I was doing a high school lab, and according to my expectations for organic chemistry reactions, the following reaction of potassium permanganate and tert-butyl alcohol (t-butanol) should occur:

KMnO4 + C4H10O -> No Reaction

This is because, as far as I understand, while primary alcohols produce aldehydes and secondary alcohols produce ketones, tertiary alcohols do not react in standard oxidation.

My issue is that when I combined 3mL of t-butanol and 1mL of potassium permanganate, plus an H2SO4 (sulfuric acid) catalyst, a visible reaction did occur, turning the solution Orange.

For reference, the initial colour of t-butanol is clear, and KMnO4 is a clear but pink colour.

My initial thoughts are there must be some sort of contaminant. That being said, the only other chemicals nearby that COULD have possible contaminated the solution if someone mixed pipettes werea sec-butyl alcohol and 1-butanol, and I already know the reaction for those with potassium permanganate produces a clear product.

This is my first time using the chemistry StackExchange but I'm used to using StackOverflow, so please feel free to let me know if there is anything missing in my question and I will put it in an addendum in my post. All help appreciated.


Maybe it formed formaldehyde?


2 Answers 2


Normally, the tertiary alcohols do not react with potassium permanganate. However, you added a strong acid (H2SO4). So, the sulfuric acid can react with the alcohol, generating an alkene, and then the alkene could oxidize with potassium permanganate. enter image description here

  • 1
    $\begingroup$ I think I understand: The acid generated isobutylene, which in turn was oxidized by the potassium permanganate originally intended to prove that tert-butyl alcohol doesn't react. This is then oxidized into water, carbon dioxide, and 2-propanone (acetone). This makes sense. But my understanding of acetone is that it's clear (as is water and carbon dioxide obviously). What's the cause of the colour change? $\endgroup$
    – Isaac K
    Nov 14, 2021 at 22:19
  • 2
    $\begingroup$ It is probably $\ce{MnO2}$. $\endgroup$
    – M.L
    Nov 16, 2021 at 6:19
  • $\begingroup$ When I ran reactions with KMnO4, the reaction media became slightly yellow due to the MnO2... I agree with M.L. It could be the MnO2. Or it's other impurities, I guess. $\endgroup$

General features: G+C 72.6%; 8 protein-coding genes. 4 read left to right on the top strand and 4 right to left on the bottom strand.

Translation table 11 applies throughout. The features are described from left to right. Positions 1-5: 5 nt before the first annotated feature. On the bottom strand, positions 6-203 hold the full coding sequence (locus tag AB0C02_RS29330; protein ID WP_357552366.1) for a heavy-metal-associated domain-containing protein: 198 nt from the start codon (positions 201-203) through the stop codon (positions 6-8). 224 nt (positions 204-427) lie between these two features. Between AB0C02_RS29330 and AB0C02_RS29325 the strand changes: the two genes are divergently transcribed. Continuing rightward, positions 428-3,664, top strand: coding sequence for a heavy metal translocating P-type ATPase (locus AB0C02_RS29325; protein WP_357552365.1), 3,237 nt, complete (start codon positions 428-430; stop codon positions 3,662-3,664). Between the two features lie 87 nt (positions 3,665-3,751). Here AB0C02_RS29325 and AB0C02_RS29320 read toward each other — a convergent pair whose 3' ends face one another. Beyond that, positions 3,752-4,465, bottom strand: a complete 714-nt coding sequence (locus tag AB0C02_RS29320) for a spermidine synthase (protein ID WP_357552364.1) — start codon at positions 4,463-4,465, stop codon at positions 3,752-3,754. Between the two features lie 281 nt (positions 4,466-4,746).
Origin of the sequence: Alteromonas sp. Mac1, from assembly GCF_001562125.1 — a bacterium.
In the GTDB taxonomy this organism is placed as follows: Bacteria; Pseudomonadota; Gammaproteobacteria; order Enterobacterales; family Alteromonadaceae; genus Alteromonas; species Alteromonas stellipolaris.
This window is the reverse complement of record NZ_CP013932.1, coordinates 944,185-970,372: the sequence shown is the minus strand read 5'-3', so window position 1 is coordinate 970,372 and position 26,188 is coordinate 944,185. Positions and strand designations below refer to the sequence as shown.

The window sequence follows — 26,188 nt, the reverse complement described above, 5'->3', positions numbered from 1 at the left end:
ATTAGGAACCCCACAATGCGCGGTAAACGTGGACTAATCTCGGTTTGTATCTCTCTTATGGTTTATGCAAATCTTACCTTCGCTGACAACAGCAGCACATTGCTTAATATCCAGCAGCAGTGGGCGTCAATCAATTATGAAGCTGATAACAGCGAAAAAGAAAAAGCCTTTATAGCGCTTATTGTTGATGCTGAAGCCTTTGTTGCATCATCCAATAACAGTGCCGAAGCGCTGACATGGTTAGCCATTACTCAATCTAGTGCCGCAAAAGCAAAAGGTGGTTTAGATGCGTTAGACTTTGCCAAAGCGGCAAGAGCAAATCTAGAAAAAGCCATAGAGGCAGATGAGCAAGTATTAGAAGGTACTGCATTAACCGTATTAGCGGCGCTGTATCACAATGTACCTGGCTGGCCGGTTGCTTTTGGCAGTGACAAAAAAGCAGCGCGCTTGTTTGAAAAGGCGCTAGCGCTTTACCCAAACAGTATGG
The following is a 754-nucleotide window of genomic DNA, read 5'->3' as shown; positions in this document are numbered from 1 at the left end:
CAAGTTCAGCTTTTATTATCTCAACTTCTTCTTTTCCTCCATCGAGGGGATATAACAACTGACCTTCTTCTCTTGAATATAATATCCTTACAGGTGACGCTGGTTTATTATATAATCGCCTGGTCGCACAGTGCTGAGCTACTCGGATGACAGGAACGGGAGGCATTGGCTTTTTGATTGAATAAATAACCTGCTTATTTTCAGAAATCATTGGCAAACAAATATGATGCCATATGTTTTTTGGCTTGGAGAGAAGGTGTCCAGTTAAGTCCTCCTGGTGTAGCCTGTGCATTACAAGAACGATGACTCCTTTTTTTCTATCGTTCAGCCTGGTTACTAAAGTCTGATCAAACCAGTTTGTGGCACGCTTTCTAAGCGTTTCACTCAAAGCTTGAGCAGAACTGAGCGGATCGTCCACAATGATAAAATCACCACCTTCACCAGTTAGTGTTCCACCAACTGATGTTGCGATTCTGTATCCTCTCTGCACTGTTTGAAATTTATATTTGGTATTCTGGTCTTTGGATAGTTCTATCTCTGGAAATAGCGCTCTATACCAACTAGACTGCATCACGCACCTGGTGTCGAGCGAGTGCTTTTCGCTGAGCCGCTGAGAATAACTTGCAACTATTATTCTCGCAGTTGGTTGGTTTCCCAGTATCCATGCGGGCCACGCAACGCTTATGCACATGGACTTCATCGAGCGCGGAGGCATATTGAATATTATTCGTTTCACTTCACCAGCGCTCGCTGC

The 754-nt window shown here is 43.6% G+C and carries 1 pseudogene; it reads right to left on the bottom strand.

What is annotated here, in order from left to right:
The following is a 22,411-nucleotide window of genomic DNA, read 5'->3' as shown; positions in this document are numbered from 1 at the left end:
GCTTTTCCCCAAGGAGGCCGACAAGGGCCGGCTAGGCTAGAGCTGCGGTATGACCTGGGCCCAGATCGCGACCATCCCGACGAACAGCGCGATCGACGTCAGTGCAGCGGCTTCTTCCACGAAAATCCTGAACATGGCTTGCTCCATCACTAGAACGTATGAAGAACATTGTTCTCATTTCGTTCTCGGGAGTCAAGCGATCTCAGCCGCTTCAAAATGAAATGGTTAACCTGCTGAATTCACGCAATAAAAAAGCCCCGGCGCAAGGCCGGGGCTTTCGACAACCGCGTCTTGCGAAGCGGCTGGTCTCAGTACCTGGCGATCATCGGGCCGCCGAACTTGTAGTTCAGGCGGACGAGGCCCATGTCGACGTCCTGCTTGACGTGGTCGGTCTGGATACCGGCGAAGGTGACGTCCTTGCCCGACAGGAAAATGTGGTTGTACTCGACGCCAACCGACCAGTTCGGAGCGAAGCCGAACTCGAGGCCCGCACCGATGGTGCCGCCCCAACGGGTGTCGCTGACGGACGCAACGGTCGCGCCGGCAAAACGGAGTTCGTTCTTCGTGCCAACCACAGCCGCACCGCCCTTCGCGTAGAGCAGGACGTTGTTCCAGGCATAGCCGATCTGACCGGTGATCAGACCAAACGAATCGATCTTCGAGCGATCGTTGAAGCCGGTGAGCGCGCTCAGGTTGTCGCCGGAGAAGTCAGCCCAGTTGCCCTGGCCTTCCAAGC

– Koba
    Nov 16, 2021 at 9:25

Given time and heat acidic permanganate will oxidize almost anything even water! The Baeyer reagent, cold alkaline permanganate was originally a test for alkenes, isolated double bonds; it oxidizes a double bond to a glycol in decent yield giving a copious MnO2 precipitate. As a test when run properly the end result is a mess and obvious. Unfortunately, other moieties such as primary-, secondary-alcohols, amines, sulfides react. Confirmatory tests or analyses are necessary.

Acidic permanganate [or an intermediate MnO2] is reduced to Manganous ion. The yellow color is not likely to be a manganese compound, unless a complex is formed or a reaction step is inhibited. What is needed here is a more complete stoichiometric analysis. It seems that you reacted an excess of alcohol with a very dilute [pink] permanganate solution and an indefinite amount of acid and got either a pale yellow or orange solution. Possibly a small amount of impurity was reacted with the permanganate and the reaction halted at some intermediate stage. You may be on to something.

First be certain of the purity of the alcohol and the cleanliness of the glassware. Second do a careful account of the amounts possibly a titration with the permanganate instead of a gross addition; control the temperature; an ice bath might be appropriate. The reductions of ions such as MnO4- and CrO4= are stepwise and complicated involving intermediates and intermediate reactions that are sensitive to acidity and concentrations. Add in a secondary reaction such as carbocation formation, makes it more interesting. Careful observation is essential. Have fun and good luck.

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    $\begingroup$ I suspect the color us MnO2. Sulfuruc acid was added as a "catalyst", thus a small amount, and permanganate reductions consume acid. So you msy have gotten the neutral reduction product instead of the acidic one. $\endgroup$ Jul 22, 2023 at 10:45
  • $\begingroup$ MnO2 is "insoluble" in water. You are suggesting the amount of acid was such to neutralize the solution to give a colloidial suspension of MnO2. The info given is insufficient to make conclusions; it is a poorly thought out experiment altho the results are intriguing and invite some serious experimentation not specious conclusions. Also a catalyst is not consumed so the use of the word is amusing at best. The PINK permanganate[have you ever seen pink MnO4- solution?] raises question if there was enough to do anything. $\endgroup$
    – jimchmst
    Jul 23, 2023 at 23:39
  • $\begingroup$ So I said "may". The kay mistake may really have been made by tge book saying there is no reaction with the tertiary alcohol. Some sort of reaction evidently did occur. $\endgroup$ Jul 24, 2023 at 0:15
  • $\begingroup$ True something happened but not what happens with primary and secondary alcohols at least in the end product. We might be seeing a first step in a sequence or just an impurity. Without more data specific speculation is futile. Permanganate and chromate reductions are complex and varied. I see a possible research topic here. $\endgroup$
    – jimchmst
    Jul 24, 2023 at 22:02

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